According to our analysis, 30year fixed mortgage rates and US 10yr and 30yr Treasury yields are historically highly correlated and spreads are near their highs since 1990, indicative of a more “risk off” environment. 

Based on recent spreads versus historical levels and forecasts for 30yr and 10yr treasury yields over the next several quarters, we believe mortgage rates could fall from current levels and provide some relief to borrowers and also potentially lead to more origination volume for LDI, all else being equal. That being said, rates are expected to remain elevated relative to 2021 and 2022 levels, which may not provide enough relief for LDI’s origination dependent business model ahead of the maturity of its 2025 bonds. 

A number of mortgage originators have fallen on hard times and gone through formal reorganizations, including companies from prior cycles such as American Home Mortgage Investment, Accredited Home Lenders, Ditech, Fieldstone Mortgage, Fremont General, IndyMac and WMC Mortgage, as well as companies hit hard by recent market dynamics including First Guaranty Mortgage, and AmeriFirst Financial. Unlike the last cycle, which was predominantly driven by credit quality issues, and in certain cases fraud and other illegal activity on both sides of loan agreements, this cycle is rate and demand driven, leaving levered non-bank origination platforms dependent on loan origination and sales in bad shape. Unlike the last cycle, it appears that the market remains interested in purchasing the loans platforms like LDI originate, but the lack of volume is putting significant pressure on these levered originators who simply cannot right-size cost structures fast enough to keep pace with the origination declines, including LDI. LDI has capacity to issue up to USD 250m in secured debt for potential uptiering of current notes, but given the nature of the current stress, we do not believe tapping this capacity is beneficial for either bond holders or the company. For instance, bondholders, specifically 2025 holders, may benefit from (partially) moving up in seniority, but given our return estimates, there is no reason for them to accept a distressed / discounted exchange offer to the benefit of LDI. Conversely, LDI does not benefit from either issuing senior paper or offering to (partially) move holders of the 2025s up in seniority as the new paper would also likely require a higher coupon. While it is better to have the capacity than not, in total we do not see a scenario where parties will see benefit from making us of it in the current situation.

Based on Debtwire’s analysis and estimates, LDI’s various secured facilities have collateral pledges that in aggregate exceed the principal amount of these facilities by USD 964m. Even if none of this excess pledged collateral is available for the waterfall, which we think is unlikely, our analysis suggests the 2025s and 2028s should still recover 96 if the company was liquidated in the near term, but we have no reason to believe that would happen given LDI’s current liquidity profile.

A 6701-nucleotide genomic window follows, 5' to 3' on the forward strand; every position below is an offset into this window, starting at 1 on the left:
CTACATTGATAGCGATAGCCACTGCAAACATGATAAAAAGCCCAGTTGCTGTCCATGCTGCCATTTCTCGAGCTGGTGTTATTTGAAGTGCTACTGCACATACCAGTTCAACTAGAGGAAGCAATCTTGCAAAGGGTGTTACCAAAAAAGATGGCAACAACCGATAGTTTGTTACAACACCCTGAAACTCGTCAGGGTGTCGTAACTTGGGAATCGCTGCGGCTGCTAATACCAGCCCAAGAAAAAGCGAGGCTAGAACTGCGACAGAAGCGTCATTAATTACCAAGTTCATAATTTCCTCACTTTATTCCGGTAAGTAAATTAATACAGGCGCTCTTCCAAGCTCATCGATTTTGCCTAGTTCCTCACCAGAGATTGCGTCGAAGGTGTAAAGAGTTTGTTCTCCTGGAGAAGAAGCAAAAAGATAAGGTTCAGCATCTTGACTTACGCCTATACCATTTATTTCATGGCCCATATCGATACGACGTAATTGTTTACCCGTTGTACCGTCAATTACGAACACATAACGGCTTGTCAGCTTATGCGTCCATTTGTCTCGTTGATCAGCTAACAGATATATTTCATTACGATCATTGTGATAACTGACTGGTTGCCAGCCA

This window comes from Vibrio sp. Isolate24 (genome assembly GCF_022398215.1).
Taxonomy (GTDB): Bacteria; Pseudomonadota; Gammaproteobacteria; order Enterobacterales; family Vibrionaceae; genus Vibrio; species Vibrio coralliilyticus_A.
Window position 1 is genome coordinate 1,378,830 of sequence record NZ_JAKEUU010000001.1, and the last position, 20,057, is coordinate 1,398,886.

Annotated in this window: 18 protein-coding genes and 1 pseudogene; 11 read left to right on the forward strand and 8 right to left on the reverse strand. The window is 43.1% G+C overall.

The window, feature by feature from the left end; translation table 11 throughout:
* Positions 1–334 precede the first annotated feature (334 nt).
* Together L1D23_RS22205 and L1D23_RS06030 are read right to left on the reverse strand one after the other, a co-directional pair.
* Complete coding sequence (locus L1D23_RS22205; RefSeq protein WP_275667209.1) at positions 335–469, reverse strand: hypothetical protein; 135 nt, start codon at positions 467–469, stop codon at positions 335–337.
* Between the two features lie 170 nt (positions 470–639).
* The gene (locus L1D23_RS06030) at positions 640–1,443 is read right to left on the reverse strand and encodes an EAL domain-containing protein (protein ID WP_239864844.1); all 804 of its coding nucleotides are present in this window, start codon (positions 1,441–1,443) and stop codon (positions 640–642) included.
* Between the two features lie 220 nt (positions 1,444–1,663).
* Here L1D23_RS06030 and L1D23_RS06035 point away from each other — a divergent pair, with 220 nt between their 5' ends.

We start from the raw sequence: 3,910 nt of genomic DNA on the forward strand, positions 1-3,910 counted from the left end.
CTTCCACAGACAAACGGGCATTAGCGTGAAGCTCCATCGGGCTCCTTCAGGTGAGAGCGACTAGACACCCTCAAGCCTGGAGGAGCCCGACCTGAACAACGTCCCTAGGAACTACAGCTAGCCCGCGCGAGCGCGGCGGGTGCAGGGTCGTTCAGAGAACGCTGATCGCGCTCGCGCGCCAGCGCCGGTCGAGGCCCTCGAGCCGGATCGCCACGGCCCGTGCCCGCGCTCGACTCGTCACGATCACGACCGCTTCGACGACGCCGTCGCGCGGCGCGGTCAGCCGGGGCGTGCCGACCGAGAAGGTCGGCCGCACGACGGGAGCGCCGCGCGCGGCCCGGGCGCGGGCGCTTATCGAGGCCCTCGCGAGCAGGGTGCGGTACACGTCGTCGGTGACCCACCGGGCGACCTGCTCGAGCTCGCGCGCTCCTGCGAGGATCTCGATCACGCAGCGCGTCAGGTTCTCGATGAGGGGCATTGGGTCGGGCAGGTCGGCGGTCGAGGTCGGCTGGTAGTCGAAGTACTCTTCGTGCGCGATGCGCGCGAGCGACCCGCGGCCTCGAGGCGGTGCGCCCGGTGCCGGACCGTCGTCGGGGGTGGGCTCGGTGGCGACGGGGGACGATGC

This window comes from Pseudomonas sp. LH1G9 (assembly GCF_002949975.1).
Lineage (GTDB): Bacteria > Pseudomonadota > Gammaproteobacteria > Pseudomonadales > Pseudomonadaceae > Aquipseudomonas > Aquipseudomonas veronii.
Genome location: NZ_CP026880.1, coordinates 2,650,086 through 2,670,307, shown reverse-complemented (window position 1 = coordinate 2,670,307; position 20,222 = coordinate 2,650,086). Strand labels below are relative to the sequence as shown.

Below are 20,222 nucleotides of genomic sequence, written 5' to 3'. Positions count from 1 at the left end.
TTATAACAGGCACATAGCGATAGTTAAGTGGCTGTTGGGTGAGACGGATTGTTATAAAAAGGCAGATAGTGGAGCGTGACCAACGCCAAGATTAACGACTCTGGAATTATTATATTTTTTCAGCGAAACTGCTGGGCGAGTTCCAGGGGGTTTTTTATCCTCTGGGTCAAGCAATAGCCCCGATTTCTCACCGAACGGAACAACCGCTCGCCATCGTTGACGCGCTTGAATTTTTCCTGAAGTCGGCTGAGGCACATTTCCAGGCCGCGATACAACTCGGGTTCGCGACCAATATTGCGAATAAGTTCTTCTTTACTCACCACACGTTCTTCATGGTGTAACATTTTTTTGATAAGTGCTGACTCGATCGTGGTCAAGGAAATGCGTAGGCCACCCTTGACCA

Assuming the market requires USD 200m in “run-rate” EBITDA from LDI to refinance the 2025s with a new facility (~5x gross leverage excluding the various origination tied facilities, ~2x EBITDA/ non-finance interest assuming new paper carries a rate of ~13.5%, a market rate consistent with the current rating for the 2025s), we estimate that LDI would need to deliver origination volume of ~USD 33.3bn with its current revenue and cost structure. Based on expectations for the overall origination market to remain well below recent highs in terms of volume, LDI then needs to represent 2%+ total share, consistent with its market position in 2017/2018/2019. This is not out of the question, but also not an easy feat as competition remains fierce.

While we are not saying LDI is certain to face a formal reorganization process, we do think it is worth sharing some initial high-level thoughts. LDI does not hold a bank charter or own / operate a bank, which drastically reduced the complexity and also potential urgency should it face a bankruptcy filing or other similar out of court reorganization. A reorganization could take a number of forms (not mutually exclusive), including:

  1. Equitization (complete or partial) of the 2025 and 2028 bonds, leaving the rest of the business as is. This could work in the scenario where LDI’s origination volumes rebound into the 2025 maturity, but not enough to allow for a refinancing of the 2025s. 
  2. A partial liquidation of either the servicing business or the origination business. Again depending on the state of origination volumes at the time of a reorganization, it may prove to be more valuable or viable to retain one of these two business lines and reorganize around the other. Given the current state of the business as a whole, we suspect creditors would rather try to sell the origination business and retain the servicing business, and also in saying that we realize a buyer might be tough to find given the widespread market meltdown on the origination side. The mortgage servicing rights business is one that benefits from scale, and another market participant may find LDI’s book accretive from a contribution margin standpoint.
  3. A complete liquidation. A full liquidation may end up being the most valuable alternative. Given our liquidation analysis above, convincing creditors that another solution is more valuable might prove difficult.
  4. Complicating the above, LDI likely has some potentially valuable net-operating losses given its recent financial performance. A reorganization might be based on this pool of assets as well, and then may require a creative solution to keeping existing shareholders in place in order to retain the value of the tax losses for future use.